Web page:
Blandford likes the fact that the spot moves so fast it doesn’t need to be fully animated. Referring to one vignette, he says, “there are really cute little things like the little kid, when the [animated Kissables] are coming to him, he just sort of shakes a little — there are just wonderful little pieces they put in there that really make it come to life.”

The frenetic pace allows for new discoveries each time you watch Kissables. “Even if you don’t catch every one, which you certainly don’t the first viewing, you still get the idea of what the brand is all about,” says Steve Mark. Adds Garbett, “Those guys did a great job of keeping it fresh no matter how many times you saw it.”

So, with all the characters on screen, is there enough sell time?

“We’re showing 30 seconds of it — if you look, there’s a Kissable in every frame,” says Mark, “We’re the client’s best friend in that way.” But North Castle believes they have not oversold the product. There are two rest stops in the :30 where the image reverts to 3D animated mini-Kisses being engulfed in “colorful candy shells” plus the spot’s ending that emphasizes how the candies appear in their retail packaging. This, the agency team felt, would have been enough to please any client, but Duck’s Chouinard went so far as to show the candy being enjoyed in every shot. And he gave every character’s face a Kissable nose.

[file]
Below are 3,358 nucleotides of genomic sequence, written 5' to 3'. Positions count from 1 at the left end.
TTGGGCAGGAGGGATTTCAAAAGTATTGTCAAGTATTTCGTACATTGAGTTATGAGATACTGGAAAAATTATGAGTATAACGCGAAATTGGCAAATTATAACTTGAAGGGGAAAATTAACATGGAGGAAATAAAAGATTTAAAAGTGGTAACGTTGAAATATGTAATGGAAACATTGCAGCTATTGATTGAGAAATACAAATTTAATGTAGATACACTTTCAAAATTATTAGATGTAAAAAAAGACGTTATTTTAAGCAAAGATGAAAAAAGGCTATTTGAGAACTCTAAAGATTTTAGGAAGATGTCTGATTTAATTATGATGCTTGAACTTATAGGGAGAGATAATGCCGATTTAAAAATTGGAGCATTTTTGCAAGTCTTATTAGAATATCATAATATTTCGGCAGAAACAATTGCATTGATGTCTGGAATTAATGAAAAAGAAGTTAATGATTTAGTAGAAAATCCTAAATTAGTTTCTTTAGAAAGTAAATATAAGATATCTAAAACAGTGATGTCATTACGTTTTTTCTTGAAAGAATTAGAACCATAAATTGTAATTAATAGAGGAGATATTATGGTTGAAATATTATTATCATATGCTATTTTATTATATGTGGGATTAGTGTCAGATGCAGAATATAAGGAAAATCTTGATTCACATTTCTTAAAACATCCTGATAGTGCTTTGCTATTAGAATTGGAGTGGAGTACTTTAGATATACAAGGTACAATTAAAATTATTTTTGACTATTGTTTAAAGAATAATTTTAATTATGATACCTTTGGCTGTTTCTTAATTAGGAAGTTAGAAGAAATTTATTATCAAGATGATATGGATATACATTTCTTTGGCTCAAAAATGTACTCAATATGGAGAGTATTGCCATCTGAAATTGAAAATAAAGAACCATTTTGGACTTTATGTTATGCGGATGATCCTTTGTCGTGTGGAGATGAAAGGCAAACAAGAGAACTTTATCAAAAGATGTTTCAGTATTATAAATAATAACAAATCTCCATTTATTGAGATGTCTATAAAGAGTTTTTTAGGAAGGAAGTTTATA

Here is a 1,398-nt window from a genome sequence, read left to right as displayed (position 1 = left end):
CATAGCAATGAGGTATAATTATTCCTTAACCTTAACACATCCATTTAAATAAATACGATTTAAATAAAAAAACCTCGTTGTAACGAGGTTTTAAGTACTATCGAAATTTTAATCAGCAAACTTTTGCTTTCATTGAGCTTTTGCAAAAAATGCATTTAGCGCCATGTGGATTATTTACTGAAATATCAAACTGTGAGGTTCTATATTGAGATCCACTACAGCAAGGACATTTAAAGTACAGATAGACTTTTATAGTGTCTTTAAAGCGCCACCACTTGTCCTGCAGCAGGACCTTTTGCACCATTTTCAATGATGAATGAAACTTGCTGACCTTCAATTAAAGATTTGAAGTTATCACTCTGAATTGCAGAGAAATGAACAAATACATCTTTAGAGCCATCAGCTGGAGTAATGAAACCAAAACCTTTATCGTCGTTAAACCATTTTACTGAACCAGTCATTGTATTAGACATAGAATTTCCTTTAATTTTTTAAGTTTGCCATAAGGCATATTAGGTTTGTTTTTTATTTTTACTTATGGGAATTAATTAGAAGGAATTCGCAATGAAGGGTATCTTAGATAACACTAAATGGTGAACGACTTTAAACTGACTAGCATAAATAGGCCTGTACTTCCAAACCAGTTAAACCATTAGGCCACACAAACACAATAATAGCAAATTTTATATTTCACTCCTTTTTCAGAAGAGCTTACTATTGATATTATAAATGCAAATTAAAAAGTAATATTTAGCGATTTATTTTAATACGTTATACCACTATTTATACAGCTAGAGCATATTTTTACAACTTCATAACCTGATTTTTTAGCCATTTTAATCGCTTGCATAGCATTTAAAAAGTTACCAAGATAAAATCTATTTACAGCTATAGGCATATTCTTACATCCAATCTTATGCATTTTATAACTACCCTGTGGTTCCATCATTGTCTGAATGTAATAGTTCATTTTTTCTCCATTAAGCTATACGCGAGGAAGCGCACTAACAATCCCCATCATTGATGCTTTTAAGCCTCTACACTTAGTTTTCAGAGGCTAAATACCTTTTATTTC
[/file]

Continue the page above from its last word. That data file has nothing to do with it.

Duck stretches out

North Castle’s route for Kissables was to go straight from the prevailing test animatic into production. Chouinard had created the original animatic himself so this was rather easy.